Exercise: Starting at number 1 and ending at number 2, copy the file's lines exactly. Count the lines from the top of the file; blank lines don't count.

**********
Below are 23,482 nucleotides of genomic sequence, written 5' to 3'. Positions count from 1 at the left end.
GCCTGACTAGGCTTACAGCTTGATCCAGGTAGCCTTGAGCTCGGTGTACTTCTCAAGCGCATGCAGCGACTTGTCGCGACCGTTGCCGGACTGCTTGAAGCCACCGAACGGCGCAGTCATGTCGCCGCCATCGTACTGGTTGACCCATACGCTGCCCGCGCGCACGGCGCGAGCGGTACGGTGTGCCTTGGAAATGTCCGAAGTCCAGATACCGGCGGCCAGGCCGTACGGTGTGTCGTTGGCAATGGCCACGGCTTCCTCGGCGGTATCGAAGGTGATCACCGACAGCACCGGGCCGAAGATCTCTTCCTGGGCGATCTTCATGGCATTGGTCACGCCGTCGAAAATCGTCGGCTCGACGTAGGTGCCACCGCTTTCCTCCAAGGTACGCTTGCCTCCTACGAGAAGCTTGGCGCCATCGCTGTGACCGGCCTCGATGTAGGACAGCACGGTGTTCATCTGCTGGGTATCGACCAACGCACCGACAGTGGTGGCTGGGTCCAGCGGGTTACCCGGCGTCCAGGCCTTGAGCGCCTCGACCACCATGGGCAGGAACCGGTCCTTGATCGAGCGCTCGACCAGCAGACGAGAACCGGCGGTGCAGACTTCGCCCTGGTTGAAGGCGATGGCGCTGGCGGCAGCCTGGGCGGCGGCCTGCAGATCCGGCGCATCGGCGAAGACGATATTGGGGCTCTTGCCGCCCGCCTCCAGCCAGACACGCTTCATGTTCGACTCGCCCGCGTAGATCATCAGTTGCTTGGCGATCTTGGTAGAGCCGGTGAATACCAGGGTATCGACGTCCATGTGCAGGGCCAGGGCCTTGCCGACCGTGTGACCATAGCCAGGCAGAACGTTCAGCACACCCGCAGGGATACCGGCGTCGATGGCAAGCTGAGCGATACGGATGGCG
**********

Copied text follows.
Below are 23,482 nucleotides of genomic sequence, written 5' to 3'. Positions count from 1 at the left end.
GCCTGACTAGGCTTACAGCTTGATCCAGGTAGCCTTGAGCTCGGTGTACTTCTCAAGCGCATGCAGCGACTTGTCGCGACCGTTGCCGGACTGCTTGAAGCCACCGAACGGCGCAGTCATGTCGCCGCCATCGTACTGGTTGACCCATACGCTGCCCGCGCGCACGGCGCGAGCGGTACGGTGTGCCTTGGAAATGTCCGAAGTCCAGATACCGGCGGCCAGGCCGTACGGTGTGTCGTTGGCAATGGCCACGGCTTCCTCGGCGGTATCGAAGGTGATCACCGACAGCACCGGGCCGAAGATCTCTTCCTGGGCGATCTTCATGGCATTGGTCACGCCGTCGAAAATCGTCGGCTCGACGTAGGTGCCACCGCTTTCCTCCAAGGTACGCTTGCCTCCTACGAGAAGCTTGGCGCCATCGCTGTGACCGGCCTCGATGTAGGACAGCACGGTGTTCATCTGCTGGGTATCGACCAACGCACCGACAGTGGTGGCTGGGTCCAGCGGGTTACCCGGCGTCCAGGCCTTGAGCGCCTCGACCACCATGGGCAGGAACCGGTCCTTGATCGAGCGCTCGACCAGCAGACGAGAACCGGCGGTGCAGACTTCGCCCTGGTTGAAGGCGATGGCGCTGGCGGCAGCCTGGGCGGCGGCCTGCAGATCCGGCGCATCGGCGAAGACGATATTGGGGCTCTTGCCGCCCGCCTCCAGCCAGACACGCTTCATGTTCGACTCGCCCGCGTAGATCATCAGTTGCTTGGCGATCTTGGTAGAGCCGGTGAATACCAGGGTATCGACGTCCATGTGCAGGGCCAGGGCCTTGCCGACCGTGTGACCATAGCCAGGCAGAACGTTCAGCACACCCGCAGGGATACCGGCGTCGATGGCAAGCTGAGCGATACGGATGGCG